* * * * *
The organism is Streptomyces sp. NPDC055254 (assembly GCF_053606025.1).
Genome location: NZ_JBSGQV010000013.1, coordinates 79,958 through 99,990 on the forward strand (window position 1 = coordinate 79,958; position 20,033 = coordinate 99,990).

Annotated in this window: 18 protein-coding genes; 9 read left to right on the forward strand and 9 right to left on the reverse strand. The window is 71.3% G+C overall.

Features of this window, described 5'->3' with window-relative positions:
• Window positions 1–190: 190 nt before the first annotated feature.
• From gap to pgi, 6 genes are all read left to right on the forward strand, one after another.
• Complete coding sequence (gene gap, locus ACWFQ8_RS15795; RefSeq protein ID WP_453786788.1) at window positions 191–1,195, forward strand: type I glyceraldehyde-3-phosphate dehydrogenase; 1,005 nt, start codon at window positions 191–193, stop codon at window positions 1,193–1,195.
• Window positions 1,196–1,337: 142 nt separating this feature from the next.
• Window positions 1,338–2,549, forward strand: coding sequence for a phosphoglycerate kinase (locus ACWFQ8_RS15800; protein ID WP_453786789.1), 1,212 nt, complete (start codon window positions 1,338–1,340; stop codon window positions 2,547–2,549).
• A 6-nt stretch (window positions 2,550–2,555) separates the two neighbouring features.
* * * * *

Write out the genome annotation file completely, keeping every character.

The organism is Streptomyces sp. NPDC055254 (assembly GCF_053606025.1).
Genome location: NZ_JBSGQV010000013.1, coordinates 79,958 through 99,990 on the forward strand (window position 1 = coordinate 79,958; position 20,033 = coordinate 99,990).

Annotated in this window: 18 protein-coding genes; 9 read left to right on the forward strand and 9 right to left on the reverse strand. The window is 71.3% G+C overall.

Features of this window, described 5'->3' with window-relative positions:
• Window positions 1–190: 190 nt before the first annotated feature.
• From gap to pgi, 6 genes are all read left to right on the forward strand, one after another.
• Complete coding sequence (gene gap, locus ACWFQ8_RS15795; RefSeq protein ID WP_453786788.1) at window positions 191–1,195, forward strand: type I glyceraldehyde-3-phosphate dehydrogenase; 1,005 nt, start codon at window positions 191–193, stop codon at window positions 1,193–1,195.
• Window positions 1,196–1,337: 142 nt separating this feature from the next.
• Window positions 1,338–2,549, forward strand: coding sequence for a phosphoglycerate kinase (locus ACWFQ8_RS15800; protein ID WP_453786789.1), 1,212 nt, complete (start codon window positions 1,338–1,340; stop codon window positions 2,547–2,549).
• A 6-nt stretch (window positions 2,550–2,555) separates the two neighbouring features.